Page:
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Accent confusion

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Accent confusion

Postby Bert » Sun Mar 07, 2004 4:28 am

Can some one tell me why the accent pattern is different for [face=SPIonic]path/r patro/j[/face] and [face=SPIonic]quga/thr qugatro/j[/face] ?
Nouns are said to have persistent accents but I can't detect a reason why the accent in [face=SPIonic]quga/thr [/face]moves from the penult to the ultima.

Thank you.
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Postby annis » Sun Mar 07, 2004 1:49 pm

I think these just have to be memorized (along with [face=spionic]mh/thr[/face]).
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Postby chad » Sun Mar 07, 2004 11:38 pm

william, do you know a good book describing the early history of how these accents were applied and worked out by the alexandrian grammarians? i only know the bare fact that it was someone named aristophanes (i think) who started applying the accents for the sake of non-native speakers.

i'd like to know if these exceptions, like the one bert picked up, were based on the what the grammarians actually heard, the pronunciation of the words in greek-speaking cities at the time, or whether they could be just errors persisting from manuscript copy to copy.

thanks! chad. :)
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Postby annis » Mon Mar 08, 2004 1:42 pm

chad wrote:william, do you know a good book describing the early history of how these accents were applied and worked out by the alexandrian grammarians?


I don't. That'd be interesting though.

i'd like to know if these exceptions, like the one bert picked up, were based on the what the grammarians actually heard, the pronunciation of the words in greek-speaking cities at the time, or whether they could be just errors persisting from manuscript copy to copy.


Well, the accents didn't disappear, they just changed their nature a bit. I suspect they stayed put most of the time, so even if the stress-accent was ascendant the location was probably the same. Grammarians loved strange things, and were surprisingly good at preserving them intact when they stayed clear of too wild speculation. So for common words I expect we have the accents correct.

I looked up "daughter" in my Vedic grammar (duhitár) and that seems to have normal accenting.
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Postby Lex » Tue Mar 09, 2004 5:44 pm

chad wrote:i only know the bare fact that it was someone named aristophanes (i think) who started applying the accents for the sake of non-native speakers.


Aristophanes of Byzantium, circa 200 BC, IIRC.
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Postby Miltiades » Fri Mar 19, 2004 12:22 am

If i'm not wrong what Bert talks about is the vowel shift case.
This has to do with the stem vowel and its alternations. I'm afraid i'won't manage to describe this linguistic procedure accurately as i'm very familiar with the english terminology (unfortunately). Hwever if asked i'll give it a shot.
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Postby Miltiades » Fri Mar 19, 2004 12:24 am

ha ha i mean "i'm not very familiar with english terminology"...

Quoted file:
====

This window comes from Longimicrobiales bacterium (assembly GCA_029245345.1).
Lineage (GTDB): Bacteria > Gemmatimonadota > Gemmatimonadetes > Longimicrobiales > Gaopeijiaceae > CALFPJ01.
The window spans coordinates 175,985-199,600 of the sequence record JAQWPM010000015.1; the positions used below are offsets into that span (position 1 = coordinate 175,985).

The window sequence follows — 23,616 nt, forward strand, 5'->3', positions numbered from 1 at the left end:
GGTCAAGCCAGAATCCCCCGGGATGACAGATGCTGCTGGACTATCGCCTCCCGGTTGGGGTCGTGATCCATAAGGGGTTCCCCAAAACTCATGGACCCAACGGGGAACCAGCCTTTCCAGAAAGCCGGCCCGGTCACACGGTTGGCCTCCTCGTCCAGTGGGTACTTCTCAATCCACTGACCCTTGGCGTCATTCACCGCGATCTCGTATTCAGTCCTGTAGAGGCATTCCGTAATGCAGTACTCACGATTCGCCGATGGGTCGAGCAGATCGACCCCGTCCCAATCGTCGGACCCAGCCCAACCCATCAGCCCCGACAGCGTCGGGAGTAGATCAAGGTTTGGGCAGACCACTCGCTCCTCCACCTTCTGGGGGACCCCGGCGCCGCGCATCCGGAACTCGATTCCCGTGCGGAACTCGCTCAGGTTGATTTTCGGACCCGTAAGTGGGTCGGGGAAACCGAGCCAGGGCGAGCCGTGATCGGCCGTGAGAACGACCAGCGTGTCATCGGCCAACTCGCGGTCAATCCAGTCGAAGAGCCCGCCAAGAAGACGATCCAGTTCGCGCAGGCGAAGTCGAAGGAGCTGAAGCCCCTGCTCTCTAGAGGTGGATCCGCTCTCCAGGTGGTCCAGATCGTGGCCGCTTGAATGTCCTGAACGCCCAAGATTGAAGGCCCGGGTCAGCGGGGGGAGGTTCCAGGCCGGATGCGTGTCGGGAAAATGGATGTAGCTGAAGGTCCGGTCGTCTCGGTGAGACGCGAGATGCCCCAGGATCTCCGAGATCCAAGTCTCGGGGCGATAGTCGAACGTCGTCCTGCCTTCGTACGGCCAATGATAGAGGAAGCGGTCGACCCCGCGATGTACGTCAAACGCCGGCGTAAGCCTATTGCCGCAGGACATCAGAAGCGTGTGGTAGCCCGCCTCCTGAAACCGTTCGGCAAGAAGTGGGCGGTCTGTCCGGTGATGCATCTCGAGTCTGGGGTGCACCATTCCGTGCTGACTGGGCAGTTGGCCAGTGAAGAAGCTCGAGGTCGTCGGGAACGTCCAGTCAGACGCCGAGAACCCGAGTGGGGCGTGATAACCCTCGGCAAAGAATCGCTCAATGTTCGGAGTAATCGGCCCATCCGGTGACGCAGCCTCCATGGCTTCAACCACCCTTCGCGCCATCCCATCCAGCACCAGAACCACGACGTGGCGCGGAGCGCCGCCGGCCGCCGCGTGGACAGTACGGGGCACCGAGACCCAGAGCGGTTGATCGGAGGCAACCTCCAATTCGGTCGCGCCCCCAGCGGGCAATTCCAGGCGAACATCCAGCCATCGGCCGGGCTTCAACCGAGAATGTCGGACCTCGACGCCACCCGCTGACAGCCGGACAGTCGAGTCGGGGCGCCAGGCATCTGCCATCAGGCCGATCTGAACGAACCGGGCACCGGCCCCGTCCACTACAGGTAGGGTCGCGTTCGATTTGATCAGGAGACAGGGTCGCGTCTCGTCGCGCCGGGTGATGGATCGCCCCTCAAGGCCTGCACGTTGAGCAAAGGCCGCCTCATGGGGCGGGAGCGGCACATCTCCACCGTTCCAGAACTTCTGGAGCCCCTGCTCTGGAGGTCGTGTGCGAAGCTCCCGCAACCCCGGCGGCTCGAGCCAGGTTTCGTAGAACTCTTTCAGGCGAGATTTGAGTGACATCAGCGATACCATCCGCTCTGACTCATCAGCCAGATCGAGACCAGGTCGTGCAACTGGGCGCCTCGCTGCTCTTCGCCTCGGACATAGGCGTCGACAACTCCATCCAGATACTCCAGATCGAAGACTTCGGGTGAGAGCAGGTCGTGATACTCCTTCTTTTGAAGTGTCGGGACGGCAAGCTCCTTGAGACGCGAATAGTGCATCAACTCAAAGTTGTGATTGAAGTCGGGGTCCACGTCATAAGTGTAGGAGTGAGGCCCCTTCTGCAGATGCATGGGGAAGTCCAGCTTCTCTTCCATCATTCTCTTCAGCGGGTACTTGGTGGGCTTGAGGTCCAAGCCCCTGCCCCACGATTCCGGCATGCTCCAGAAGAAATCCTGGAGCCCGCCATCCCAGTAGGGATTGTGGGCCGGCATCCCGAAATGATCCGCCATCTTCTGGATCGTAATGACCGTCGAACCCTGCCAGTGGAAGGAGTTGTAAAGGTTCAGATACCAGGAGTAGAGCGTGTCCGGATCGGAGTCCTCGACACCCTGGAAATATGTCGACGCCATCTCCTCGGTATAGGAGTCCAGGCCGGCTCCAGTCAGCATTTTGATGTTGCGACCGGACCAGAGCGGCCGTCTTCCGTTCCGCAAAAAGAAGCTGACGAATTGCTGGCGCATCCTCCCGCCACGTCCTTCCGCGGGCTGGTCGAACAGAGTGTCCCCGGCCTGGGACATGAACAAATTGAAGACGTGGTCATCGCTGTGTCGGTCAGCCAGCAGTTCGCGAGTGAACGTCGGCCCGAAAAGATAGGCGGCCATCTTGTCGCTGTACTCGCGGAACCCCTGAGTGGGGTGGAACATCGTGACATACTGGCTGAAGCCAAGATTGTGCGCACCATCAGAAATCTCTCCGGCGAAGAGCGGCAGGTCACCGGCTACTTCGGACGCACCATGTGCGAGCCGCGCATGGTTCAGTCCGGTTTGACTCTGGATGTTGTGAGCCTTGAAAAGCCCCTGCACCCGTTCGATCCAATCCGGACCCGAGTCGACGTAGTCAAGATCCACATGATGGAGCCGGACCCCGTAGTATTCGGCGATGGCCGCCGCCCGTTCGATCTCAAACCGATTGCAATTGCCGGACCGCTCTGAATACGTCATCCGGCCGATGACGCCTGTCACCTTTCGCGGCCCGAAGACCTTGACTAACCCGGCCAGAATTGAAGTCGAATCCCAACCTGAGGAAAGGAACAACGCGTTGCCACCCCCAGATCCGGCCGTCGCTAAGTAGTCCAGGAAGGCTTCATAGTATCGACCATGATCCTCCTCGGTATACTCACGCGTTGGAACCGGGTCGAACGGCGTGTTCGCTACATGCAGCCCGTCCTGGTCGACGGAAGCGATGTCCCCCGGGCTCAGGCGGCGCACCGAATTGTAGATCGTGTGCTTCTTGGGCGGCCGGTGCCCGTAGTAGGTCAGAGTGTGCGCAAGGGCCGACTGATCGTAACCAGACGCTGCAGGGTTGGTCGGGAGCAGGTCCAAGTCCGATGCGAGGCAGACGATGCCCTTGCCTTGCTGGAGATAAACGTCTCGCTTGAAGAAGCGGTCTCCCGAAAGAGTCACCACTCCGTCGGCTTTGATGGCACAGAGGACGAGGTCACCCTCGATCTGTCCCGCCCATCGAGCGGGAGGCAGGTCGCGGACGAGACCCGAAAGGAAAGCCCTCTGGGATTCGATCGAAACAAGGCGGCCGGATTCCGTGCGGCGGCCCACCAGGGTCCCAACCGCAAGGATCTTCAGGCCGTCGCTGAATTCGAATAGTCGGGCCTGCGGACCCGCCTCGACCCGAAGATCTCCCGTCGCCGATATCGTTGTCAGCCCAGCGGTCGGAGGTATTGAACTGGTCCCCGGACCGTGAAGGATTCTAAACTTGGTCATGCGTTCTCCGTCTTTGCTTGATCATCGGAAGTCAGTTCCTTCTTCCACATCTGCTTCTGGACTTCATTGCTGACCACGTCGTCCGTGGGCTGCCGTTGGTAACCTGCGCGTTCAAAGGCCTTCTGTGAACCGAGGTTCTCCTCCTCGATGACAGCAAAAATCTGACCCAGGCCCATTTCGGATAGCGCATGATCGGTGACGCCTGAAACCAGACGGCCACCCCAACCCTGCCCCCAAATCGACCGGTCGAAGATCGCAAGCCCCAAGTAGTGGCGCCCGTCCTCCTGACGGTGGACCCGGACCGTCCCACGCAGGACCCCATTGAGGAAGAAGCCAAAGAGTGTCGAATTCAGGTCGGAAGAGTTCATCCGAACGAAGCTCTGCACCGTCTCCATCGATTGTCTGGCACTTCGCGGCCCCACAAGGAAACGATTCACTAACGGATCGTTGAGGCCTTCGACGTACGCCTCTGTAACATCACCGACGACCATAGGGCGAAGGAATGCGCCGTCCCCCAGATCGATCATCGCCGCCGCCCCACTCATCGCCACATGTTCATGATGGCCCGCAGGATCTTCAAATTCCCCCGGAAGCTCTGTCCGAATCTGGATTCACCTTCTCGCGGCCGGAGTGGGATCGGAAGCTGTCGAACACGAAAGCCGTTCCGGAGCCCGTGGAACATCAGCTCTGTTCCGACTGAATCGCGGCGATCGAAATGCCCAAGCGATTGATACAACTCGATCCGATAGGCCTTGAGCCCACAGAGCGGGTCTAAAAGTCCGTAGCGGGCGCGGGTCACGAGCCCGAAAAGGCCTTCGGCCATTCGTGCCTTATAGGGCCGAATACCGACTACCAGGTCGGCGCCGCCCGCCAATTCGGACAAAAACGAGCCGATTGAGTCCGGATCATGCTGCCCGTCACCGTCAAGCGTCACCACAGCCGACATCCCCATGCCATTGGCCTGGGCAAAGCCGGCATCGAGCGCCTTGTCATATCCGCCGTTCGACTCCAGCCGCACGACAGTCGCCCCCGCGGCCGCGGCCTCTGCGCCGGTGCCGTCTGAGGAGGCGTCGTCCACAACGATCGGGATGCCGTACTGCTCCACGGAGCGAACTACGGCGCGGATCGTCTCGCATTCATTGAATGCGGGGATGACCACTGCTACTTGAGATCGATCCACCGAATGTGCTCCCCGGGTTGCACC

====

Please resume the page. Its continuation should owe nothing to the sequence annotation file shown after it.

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Postby Bert » Fri Mar 19, 2004 12:38 am

Miltiades wrote:If i'm not wrong what Bert talks about is the vowel shift case.
This has to do with the stem vowel and its alternations. I'm afraid i'won't manage to describe this linguistic procedure accurately as i'm very familiar with the english terminology (unfortunately). Hwever if asked i'll give it a shot.

If you don't mind describing it I'm sure I'll be able to follow you English (As long as don't trow in to many 'trick words' like -familiar- instead of -not familiar-)
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Postby Miltiades » Fri Mar 19, 2004 1:22 am

This was a normal procedure in the ancient greek language. The stem vowel was generally very labile. The shifting was of 2 different types:
1) concerning the...quality of the vowel (eg. e --->o,) eg. verb: te/mno=, noun: tomh\
2) concerning the...duration of the vowel (e ----> e= ε ----> η, ο ---->ο= ο ----> ω.

There are also different stages of shift.

a) (the stem vowel is short) eg. pate/ra acc.
b) (the stem vowel gets long) eg. path/r nom.
c) (the stem vowel vanishes) eg. patro/s gen
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Postby Miltiades » Fri Mar 19, 2004 1:35 am

As far as the form patra/si (plur., dat.) the stem vowel is still not present.
In the Indo-European, l, r, were semi-vowels, which means that they had both consonant and vowel properties. So, they could appear as:
l ---> al or la
r ----> ar or ra

Therefore in the form patra/si the stem vowel is missing and tha a belongs to the rho.

I hope i've been enlightening...
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Postby chad » Fri Mar 19, 2004 2:10 am

hi bert, you've probably already spotted this, but with [face=SPIonic]path/r[/face] and [face=SPIonic]quga&thr[/face], it kind of looks like they're recessive in the other direction (from the start of the word). e.g. the accent for "father" sits on the 2nd syllable in all cases, whether expanded in the genitive and dative or not (except for the vocative), and the accent for e.g. "daughter" sits on the 3rd syllable (except for the nom., voc, and also alternate writings of the acc.).

i wonder whether these exceptions were based on how greeks spoke, e.g. for "father" it just developed that they accented their pronunciation on the 2nd syllable. it could just be a coincidence though.

cheers, chad. :)
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Postby Bert » Fri Mar 19, 2004 11:02 pm

It was indeed the irregularities of the accents that had me confused but the information about the vowel shift sure is interesting too.

Thanks guys!
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